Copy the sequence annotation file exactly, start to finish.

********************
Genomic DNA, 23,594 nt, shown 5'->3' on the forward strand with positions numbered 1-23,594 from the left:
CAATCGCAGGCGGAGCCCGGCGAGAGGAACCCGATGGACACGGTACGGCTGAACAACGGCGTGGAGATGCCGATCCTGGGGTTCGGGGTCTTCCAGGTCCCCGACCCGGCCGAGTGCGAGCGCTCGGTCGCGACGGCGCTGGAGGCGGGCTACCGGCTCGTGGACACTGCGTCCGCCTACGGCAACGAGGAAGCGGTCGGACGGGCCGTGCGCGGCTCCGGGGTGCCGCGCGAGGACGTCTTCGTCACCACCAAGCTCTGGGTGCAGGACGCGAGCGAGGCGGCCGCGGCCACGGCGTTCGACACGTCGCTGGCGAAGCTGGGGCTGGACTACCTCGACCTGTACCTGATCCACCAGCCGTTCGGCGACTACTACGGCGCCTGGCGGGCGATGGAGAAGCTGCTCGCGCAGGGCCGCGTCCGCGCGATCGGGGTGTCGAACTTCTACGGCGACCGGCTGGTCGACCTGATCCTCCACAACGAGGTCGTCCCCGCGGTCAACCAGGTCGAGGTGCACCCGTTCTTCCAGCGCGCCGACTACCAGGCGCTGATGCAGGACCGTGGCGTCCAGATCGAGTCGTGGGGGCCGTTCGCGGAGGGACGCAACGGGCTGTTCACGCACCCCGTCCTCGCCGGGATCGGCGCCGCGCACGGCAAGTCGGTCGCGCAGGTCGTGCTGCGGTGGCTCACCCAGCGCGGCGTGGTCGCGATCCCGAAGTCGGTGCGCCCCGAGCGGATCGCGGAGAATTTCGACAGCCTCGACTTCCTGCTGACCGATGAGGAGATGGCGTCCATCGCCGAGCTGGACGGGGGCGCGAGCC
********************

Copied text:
Genomic DNA, 23,594 nt, shown 5'->3' on the forward strand with positions numbered 1-23,594 from the left:
CAATCGCAGGCGGAGCCCGGCGAGAGGAACCCGATGGACACGGTACGGCTGAACAACGGCGTGGAGATGCCGATCCTGGGGTTCGGGGTCTTCCAGGTCCCCGACCCGGCCGAGTGCGAGCGCTCGGTCGCGACGGCGCTGGAGGCGGGCTACCGGCTCGTGGACACTGCGTCCGCCTACGGCAACGAGGAAGCGGTCGGACGGGCCGTGCGCGGCTCCGGGGTGCCGCGCGAGGACGTCTTCGTCACCACCAAGCTCTGGGTGCAGGACGCGAGCGAGGCGGCCGCGGCCACGGCGTTCGACACGTCGCTGGCGAAGCTGGGGCTGGACTACCTCGACCTGTACCTGATCCACCAGCCGTTCGGCGACTACTACGGCGCCTGGCGGGCGATGGAGAAGCTGCTCGCGCAGGGCCGCGTCCGCGCGATCGGGGTGTCGAACTTCTACGGCGACCGGCTGGTCGACCTGATCCTCCACAACGAGGTCGTCCCCGCGGTCAACCAGGTCGAGGTGCACCCGTTCTTCCAGCGCGCCGACTACCAGGCGCTGATGCAGGACCGTGGCGTCCAGATCGAGTCGTGGGGGCCGTTCGCGGAGGGACGCAACGGGCTGTTCACGCACCCCGTCCTCGCCGGGATCGGCGCCGCGCACGGCAAGTCGGTCGCGCAGGTCGTGCTGCGGTGGCTCACCCAGCGCGGCGTGGTCGCGATCCCGAAGTCGGTGCGCCCCGAGCGGATCGCGGAGAATTTCGACAGCCTCGACTTCCTGCTGACCGATGAGGAGATGGCGTCCATCGCCGAGCTGGACGGGGGCGCGAGCC